Petrino: Contract? What contract?

By Darrell Laurant  |   Thursday, December 13, 2007  |  Comments( 2 )

Atlanta Falcons
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What if San Diego Chargers star LaDainian Tomlinson, despite a long-term contract, were to tell the team owners, "I need to be closer to my family in Texas, so I'm quitting to go play for the Houston Texans"?

Or what if Donovan McNabb just decided one day that he'd like to play for his hometown Chicago Bears?

They couldn't do that, obviously. If you're an NFL player, there are a lot of hoops to jump through when you're tied down by a contract.

So how come coaches can jump ship with apparent impunity? Doesn't the term "contract" mean anything anymore?

A story this week in the Atlanta Journal-Constitution provided some inside information on how Bobby Petrino bailed on the Atlanta Falcons. If it's true, it's deplorable.

According to the article, team owner Arthur Blank called Petrino into his office a few hours before the Monday Night game with New Orleans and asked if he was in it for the long haul. Michael Vick had just been sentenced to 23 months in jail, and it seemed like a pertinent question to ask.

"You've got a football coach," Blank said Petrino told him.

Soon, that will be true. It just won't be Petrino, even though he was signed to a five-year, $24 million contract.

Blank knew that Petrino was shaky, because the University of Arkansas (through Cowboys owner Jerry Jones, an alum) had called asking for permission to talk to Petrino. Blank told Jones no. Then, he asked Petrino for reassurance, and received it.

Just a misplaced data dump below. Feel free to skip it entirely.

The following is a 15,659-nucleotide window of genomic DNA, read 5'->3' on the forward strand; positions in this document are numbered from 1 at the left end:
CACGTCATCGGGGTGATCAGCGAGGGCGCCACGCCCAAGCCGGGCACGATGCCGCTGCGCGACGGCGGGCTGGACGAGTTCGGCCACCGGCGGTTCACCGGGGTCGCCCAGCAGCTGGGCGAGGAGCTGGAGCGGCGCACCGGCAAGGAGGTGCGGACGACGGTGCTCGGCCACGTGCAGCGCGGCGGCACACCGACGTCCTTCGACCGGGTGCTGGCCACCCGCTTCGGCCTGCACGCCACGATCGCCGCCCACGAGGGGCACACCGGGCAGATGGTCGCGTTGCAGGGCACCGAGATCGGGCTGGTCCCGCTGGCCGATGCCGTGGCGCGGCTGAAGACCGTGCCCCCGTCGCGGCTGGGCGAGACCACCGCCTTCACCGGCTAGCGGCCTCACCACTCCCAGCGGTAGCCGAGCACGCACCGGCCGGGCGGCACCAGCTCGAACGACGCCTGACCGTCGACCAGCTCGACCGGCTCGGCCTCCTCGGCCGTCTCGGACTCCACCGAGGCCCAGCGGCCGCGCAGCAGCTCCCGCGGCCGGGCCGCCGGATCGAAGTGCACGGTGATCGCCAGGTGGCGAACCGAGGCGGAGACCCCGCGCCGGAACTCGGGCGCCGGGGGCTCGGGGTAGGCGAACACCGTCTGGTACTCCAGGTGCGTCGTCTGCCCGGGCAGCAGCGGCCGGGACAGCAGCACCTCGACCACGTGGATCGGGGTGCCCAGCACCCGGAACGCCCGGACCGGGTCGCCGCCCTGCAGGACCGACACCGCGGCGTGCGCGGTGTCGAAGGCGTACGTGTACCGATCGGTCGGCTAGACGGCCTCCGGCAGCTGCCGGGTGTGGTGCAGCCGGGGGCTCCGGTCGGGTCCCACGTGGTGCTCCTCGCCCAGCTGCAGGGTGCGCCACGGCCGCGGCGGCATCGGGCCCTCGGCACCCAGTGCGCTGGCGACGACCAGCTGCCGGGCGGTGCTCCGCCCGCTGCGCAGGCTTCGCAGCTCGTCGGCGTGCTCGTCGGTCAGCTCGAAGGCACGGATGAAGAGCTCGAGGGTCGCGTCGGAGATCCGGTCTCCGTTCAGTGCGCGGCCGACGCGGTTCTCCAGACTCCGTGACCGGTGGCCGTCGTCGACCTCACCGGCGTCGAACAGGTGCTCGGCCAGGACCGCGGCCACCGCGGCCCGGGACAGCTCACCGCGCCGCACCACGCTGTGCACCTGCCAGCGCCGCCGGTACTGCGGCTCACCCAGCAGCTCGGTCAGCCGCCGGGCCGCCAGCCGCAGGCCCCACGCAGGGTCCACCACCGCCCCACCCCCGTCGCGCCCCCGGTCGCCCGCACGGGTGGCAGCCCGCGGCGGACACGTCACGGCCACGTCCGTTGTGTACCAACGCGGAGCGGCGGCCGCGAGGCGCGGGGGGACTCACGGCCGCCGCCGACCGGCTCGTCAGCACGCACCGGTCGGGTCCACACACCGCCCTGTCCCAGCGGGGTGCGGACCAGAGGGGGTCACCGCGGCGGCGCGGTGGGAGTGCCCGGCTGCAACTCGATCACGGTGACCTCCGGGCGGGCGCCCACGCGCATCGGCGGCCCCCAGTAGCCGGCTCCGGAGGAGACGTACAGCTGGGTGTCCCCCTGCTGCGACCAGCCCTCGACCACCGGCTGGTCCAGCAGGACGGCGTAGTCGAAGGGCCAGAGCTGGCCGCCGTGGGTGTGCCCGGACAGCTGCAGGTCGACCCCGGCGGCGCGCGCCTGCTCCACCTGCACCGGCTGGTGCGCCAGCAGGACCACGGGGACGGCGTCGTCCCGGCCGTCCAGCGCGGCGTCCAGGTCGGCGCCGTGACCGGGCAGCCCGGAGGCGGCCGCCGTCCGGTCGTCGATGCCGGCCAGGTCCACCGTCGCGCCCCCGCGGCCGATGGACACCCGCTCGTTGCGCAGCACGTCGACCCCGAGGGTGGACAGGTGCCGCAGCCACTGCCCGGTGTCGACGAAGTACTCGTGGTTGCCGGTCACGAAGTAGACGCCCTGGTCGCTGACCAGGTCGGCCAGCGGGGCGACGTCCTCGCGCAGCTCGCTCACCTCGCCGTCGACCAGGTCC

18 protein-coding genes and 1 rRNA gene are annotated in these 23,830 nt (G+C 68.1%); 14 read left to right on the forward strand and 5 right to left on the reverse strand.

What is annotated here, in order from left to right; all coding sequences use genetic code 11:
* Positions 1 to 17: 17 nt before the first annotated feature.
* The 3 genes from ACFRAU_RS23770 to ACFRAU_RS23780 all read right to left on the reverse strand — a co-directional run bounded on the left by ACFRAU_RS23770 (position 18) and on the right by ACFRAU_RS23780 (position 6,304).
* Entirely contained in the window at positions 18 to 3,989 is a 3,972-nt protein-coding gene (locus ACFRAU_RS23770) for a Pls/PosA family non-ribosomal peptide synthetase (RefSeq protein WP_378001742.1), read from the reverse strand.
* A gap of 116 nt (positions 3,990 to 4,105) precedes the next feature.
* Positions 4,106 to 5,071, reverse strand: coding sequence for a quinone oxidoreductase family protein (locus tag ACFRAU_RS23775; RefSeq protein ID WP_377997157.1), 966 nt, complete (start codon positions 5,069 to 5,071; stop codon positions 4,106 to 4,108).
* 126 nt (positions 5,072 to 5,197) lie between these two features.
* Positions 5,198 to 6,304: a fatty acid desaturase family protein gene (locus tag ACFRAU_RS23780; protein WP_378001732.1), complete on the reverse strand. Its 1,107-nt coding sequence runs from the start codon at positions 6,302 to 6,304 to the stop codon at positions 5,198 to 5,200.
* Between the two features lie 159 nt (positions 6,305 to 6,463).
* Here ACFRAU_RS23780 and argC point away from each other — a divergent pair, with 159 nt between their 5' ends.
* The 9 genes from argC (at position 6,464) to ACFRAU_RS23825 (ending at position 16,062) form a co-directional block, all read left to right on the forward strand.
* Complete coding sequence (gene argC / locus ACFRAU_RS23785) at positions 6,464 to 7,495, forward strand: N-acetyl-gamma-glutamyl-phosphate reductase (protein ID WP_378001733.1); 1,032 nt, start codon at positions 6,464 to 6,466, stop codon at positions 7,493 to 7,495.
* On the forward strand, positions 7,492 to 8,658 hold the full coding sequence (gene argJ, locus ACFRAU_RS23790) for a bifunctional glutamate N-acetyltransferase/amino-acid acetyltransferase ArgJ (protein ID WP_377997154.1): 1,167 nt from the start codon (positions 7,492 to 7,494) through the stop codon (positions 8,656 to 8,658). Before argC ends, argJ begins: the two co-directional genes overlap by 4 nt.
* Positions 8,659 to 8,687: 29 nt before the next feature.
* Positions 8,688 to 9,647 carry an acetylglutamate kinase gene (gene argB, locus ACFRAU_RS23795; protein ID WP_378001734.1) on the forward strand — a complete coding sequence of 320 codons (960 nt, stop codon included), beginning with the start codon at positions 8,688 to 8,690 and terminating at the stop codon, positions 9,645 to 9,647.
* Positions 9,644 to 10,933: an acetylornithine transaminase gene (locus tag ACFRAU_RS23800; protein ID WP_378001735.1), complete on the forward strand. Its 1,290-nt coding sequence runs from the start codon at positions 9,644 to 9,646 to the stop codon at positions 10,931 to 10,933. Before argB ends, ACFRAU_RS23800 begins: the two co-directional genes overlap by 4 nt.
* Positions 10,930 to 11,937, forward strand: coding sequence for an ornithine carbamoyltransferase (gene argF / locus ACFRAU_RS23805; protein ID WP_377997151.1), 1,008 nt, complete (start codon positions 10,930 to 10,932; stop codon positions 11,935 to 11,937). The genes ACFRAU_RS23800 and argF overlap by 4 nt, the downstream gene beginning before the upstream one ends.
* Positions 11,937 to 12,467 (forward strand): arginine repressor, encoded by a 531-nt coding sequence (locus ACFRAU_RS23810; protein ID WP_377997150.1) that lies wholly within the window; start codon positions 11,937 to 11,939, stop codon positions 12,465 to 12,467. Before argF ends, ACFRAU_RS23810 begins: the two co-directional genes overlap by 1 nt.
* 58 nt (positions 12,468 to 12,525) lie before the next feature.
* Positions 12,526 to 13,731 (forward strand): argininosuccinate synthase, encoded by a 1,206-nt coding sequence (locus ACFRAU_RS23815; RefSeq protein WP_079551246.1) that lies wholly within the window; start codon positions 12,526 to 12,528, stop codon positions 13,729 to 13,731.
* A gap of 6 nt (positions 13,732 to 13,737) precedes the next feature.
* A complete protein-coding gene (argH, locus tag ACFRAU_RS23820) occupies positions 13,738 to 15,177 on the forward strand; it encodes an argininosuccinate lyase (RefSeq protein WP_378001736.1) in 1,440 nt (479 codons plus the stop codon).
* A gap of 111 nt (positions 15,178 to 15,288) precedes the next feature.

Tuesday night, after yet another Falcons loss, Petrino was at a press conference announcing himself as the new coach of the Razorbacks.

Why does a different standard apply to coaches and players? If the coach has a bad year and gets fired, his contract has to be honored. If he has a good year and bolts for greener pastures, it's tough luck for the team that hired him.

If technology firms can make new hires sign a pledge that they won't take a job with a competing firm within five years after they leave, why can't football teams demand the same commitment? It's true that Petrino cut and ran to the college ranks, not another NFL team, but it seems the same principal should apply.

When Petrino was hired, nobody knew that Vick was going to wind up in the doghouse and that the Falcons would have to make do with Joey Harrington and Byron Leftwich at quarterback.

But those are the breaks. And what should Petrino's rapid exit from the current Falcon mess have told Arkansas about the sort of coach he would make? Would he have left Fayetteville this year if Darren McFadden had broken his leg?

If any NFL team ever offers Petrino another job, they're crazy. Beyond that, though, there has to be some accountability. People accuse players of being opportunistic and disloyal, but where is their example to the contrary?
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